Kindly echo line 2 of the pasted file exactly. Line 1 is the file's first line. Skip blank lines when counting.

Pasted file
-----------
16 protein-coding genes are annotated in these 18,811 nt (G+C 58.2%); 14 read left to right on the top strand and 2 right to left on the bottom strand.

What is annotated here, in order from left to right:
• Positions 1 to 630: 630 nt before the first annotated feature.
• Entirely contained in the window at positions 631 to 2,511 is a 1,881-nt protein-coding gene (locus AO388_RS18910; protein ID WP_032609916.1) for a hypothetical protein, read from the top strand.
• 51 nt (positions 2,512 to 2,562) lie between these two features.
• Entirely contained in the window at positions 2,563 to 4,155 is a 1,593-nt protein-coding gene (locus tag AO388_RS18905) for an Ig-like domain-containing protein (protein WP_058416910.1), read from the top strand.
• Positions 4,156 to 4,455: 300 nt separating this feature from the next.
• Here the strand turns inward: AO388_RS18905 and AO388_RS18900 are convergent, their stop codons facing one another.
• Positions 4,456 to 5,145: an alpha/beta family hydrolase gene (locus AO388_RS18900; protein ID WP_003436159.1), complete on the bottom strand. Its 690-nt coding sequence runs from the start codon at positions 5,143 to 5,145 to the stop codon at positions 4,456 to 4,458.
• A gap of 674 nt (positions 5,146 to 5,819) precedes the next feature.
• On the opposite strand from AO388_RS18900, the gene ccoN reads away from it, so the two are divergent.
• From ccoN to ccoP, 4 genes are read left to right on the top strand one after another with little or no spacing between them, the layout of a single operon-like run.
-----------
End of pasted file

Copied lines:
What is annotated here, in order from left to right: